Employers should consult with Defy to increase their understanding of the full range of needs formerly incarcerated individuals will have upon release from prison. In general, the combination of the individual’s time since release and their civilian work experience provide a rough guide for the extent to which they will require reentry support as they enter the workforce:
- the longer the time since leaving incarceration = less support
- the more civilian work experience (before or after incarceration) = less support
However, it is important to bear in mind that these are guidelines, not rules – each individual will have their own reentry journey. Support networks, employment, and housing, among other factors, can significantly impact the speed at which individuals adjust. Social Imprint’s Co-Founder Kevin McCracken has found that a “huge support network, programming inside and the aptitude and readiness to work” can outweigh time since release. Employers should lean on Defy to make this determination on a case-by-case basis.
In advance of evaluating individual applicants, the employer must make a realistic assessment of the extent to which they are able to offer reentry support. Most employers will not have the expertise or resources to do so in-house so they will benefit from partnering with Defy and other CBOs who are able to provide reentry services. But not all companies have the time to form these relationships. For this reason, Richard Bronson, CEO of staffing agency 70 Million Jobs, has found that most employers with national reach avoid hiring people who have recently been released from prison or jail not because they require previous civilian work experience, but because their demand for talent exceeds the time they have available to partner with CBOs. Similarly, Social Imprints, lacking strong relationships with CBO partners, prefers 1-2 years of work experience after release for their sales roles so that the individuals “have time to adjust,” according to McCracken.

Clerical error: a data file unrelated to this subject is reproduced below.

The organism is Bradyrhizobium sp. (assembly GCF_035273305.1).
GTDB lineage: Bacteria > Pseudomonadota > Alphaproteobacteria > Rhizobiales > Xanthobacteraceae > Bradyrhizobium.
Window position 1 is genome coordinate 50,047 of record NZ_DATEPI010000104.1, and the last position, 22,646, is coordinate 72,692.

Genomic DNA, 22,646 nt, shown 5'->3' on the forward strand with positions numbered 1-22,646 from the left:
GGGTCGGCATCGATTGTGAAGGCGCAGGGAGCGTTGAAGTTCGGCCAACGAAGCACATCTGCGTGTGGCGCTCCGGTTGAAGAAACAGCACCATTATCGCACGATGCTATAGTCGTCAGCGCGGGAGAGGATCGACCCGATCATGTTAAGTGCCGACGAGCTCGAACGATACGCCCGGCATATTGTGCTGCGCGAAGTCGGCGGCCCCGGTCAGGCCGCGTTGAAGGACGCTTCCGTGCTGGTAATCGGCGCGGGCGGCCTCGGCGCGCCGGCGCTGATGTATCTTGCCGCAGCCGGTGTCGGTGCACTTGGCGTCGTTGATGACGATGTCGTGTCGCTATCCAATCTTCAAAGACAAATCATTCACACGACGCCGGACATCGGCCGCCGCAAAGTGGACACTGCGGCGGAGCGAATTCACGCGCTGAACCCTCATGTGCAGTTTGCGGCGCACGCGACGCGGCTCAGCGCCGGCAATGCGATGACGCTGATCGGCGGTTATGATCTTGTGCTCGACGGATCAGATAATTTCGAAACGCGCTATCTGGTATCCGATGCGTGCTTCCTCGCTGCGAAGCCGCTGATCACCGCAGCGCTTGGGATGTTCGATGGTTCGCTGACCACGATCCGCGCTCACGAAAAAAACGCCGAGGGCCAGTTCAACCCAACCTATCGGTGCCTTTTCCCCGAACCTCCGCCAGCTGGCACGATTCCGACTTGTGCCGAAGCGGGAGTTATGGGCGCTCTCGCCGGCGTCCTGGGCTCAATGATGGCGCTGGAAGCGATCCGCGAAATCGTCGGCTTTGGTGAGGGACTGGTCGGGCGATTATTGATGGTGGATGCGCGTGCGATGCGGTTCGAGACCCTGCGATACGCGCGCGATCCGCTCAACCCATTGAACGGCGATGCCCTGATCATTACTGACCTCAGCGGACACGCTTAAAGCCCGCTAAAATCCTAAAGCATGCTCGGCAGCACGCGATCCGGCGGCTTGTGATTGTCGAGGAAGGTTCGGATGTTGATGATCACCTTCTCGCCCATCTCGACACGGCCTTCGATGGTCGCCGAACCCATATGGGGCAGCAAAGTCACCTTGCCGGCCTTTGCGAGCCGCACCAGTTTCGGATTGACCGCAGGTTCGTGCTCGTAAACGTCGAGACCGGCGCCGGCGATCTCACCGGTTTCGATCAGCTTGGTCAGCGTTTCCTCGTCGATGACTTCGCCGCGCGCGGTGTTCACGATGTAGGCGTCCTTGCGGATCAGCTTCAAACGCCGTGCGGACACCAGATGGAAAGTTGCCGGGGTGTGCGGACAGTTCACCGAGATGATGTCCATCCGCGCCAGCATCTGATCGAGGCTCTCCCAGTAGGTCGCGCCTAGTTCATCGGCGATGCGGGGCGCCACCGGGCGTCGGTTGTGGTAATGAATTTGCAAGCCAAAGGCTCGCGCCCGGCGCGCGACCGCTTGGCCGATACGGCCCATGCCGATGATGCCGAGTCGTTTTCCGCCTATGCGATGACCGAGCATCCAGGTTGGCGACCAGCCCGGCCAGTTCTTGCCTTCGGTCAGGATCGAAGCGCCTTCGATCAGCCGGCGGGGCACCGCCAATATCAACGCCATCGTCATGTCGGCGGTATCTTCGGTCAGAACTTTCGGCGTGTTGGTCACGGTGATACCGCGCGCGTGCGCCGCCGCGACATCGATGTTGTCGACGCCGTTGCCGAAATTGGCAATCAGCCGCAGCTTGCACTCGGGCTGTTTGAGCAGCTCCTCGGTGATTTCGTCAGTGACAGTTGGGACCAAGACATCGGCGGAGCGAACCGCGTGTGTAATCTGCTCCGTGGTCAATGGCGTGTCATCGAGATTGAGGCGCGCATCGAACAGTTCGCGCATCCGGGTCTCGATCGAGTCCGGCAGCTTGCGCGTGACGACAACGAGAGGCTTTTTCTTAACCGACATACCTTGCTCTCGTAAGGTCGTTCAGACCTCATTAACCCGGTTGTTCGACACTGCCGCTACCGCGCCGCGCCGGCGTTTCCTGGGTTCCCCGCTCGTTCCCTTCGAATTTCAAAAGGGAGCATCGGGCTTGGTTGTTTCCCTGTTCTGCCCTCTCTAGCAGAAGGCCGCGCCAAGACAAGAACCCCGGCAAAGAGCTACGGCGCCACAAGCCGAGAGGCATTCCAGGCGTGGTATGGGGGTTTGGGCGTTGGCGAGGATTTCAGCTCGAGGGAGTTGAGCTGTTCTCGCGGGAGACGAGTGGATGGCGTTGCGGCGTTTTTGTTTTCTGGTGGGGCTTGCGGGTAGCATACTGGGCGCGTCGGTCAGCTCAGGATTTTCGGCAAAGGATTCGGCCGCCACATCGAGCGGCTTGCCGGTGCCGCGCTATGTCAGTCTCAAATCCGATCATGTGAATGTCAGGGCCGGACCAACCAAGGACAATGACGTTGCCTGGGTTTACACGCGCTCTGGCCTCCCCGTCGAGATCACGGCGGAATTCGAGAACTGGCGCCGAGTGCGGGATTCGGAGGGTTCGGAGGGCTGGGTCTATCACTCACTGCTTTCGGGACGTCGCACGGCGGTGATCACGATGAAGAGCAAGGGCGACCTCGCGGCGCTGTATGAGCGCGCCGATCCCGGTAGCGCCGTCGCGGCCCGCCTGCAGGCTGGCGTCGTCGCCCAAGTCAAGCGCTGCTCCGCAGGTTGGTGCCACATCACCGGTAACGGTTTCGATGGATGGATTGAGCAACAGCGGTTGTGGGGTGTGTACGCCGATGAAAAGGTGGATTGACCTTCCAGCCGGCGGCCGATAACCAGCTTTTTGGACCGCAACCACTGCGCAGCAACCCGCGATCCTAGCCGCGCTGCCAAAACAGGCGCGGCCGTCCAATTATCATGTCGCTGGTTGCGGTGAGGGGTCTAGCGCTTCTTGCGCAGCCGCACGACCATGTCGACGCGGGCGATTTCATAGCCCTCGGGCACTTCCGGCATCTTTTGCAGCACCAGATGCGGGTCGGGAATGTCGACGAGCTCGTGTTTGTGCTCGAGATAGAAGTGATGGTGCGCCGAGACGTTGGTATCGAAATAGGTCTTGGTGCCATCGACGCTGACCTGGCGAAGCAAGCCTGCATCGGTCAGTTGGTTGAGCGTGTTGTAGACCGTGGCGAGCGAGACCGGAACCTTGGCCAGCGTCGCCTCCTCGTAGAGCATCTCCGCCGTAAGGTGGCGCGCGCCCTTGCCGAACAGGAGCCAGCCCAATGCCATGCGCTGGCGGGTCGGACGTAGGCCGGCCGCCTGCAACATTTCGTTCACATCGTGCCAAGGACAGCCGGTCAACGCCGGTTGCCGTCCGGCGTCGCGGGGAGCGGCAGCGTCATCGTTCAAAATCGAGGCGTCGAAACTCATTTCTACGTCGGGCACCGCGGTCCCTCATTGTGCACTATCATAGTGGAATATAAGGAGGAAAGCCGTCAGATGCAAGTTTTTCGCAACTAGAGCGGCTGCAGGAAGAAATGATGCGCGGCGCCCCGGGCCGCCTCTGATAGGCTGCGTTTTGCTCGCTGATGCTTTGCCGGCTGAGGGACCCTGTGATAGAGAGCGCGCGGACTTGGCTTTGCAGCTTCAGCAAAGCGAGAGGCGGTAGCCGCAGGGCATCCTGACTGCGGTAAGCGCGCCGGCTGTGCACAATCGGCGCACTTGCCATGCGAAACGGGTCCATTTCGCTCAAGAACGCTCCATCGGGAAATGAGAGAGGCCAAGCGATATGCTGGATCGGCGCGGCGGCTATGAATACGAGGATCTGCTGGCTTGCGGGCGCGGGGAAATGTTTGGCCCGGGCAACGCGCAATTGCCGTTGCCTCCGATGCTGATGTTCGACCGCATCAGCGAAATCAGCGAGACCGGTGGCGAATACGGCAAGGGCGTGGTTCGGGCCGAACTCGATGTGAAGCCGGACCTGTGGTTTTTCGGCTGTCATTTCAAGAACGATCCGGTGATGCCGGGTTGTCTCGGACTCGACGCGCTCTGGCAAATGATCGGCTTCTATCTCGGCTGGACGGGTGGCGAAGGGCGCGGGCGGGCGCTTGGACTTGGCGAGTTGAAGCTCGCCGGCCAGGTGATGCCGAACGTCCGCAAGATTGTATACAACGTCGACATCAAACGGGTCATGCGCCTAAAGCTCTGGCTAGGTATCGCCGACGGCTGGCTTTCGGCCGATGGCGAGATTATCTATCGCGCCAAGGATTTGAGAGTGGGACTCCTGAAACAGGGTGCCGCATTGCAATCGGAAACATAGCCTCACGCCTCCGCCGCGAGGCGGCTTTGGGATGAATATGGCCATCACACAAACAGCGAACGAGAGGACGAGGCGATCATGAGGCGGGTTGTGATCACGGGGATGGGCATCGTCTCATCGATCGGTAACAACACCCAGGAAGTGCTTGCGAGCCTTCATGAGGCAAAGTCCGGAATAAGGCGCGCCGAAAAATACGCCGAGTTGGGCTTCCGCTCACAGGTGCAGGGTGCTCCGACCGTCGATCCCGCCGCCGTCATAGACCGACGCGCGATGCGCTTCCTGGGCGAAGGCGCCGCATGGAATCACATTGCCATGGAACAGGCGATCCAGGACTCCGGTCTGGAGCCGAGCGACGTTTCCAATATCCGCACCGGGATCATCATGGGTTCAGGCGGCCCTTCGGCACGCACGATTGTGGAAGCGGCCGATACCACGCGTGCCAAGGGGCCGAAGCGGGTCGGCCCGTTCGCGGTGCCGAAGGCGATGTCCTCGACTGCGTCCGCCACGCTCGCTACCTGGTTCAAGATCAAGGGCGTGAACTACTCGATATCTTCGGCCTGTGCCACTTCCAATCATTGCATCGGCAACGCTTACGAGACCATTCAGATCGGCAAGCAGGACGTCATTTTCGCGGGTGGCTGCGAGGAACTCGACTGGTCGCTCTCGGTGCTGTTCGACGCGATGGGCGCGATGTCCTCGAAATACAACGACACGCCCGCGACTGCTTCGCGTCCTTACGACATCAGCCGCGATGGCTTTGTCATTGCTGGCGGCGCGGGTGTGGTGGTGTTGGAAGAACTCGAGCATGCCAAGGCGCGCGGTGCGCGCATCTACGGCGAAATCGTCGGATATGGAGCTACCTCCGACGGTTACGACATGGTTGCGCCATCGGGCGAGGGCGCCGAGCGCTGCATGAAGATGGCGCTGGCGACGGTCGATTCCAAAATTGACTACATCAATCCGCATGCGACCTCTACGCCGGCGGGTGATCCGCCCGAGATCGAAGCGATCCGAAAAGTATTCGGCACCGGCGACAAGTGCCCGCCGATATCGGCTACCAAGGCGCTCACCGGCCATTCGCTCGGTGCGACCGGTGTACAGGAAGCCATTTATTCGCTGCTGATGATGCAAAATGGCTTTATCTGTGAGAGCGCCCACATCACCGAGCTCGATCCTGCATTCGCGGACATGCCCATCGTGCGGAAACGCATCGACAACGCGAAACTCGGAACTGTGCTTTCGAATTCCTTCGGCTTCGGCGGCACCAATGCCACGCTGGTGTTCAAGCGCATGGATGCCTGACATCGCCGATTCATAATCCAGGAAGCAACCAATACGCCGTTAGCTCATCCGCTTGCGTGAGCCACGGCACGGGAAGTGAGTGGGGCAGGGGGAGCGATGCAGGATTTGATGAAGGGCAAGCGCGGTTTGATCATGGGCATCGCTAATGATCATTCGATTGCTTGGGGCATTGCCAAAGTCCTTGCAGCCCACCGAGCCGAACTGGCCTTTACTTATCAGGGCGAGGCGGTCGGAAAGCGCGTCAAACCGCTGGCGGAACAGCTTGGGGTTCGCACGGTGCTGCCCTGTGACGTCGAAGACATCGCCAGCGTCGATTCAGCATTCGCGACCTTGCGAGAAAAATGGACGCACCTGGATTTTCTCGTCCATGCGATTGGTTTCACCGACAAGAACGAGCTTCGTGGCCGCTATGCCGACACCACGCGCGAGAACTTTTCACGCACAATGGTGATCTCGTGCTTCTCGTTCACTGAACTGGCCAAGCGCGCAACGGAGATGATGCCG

Conversely, interview subjects Checkr, Liberty Oilfield Services, MOD Pizza, and HCT, actively hire people straight out of prison into entry level positions, which vary from tech customer service (Checkr) to equipment operators (Liberty Oil) to dishwashing (HCT). These companies all dedicate resources to partnering with CBO partners that can identify and support their fair opportunity talent.
Identify recruiting channels
The combination of the employee’s post-release experience and the employer’s demand for talent will determine how companies source candidates. Employers who have CBO partners to support their fair opportunity employees reentering society will typically lean on those partners to recruit talent. Price at HCT seeks “strong, trusting relationships” with organizations that have “boots on the ground” with formerly incarcerated individuals. She establishes two-way communication with HCT’s partners, inviting referrals and providing feedback in return on how candidates present, and why HCT decides to hire or not hire. HCT has over 50 partners in Cleveland so that they have a large referral pool when positions open.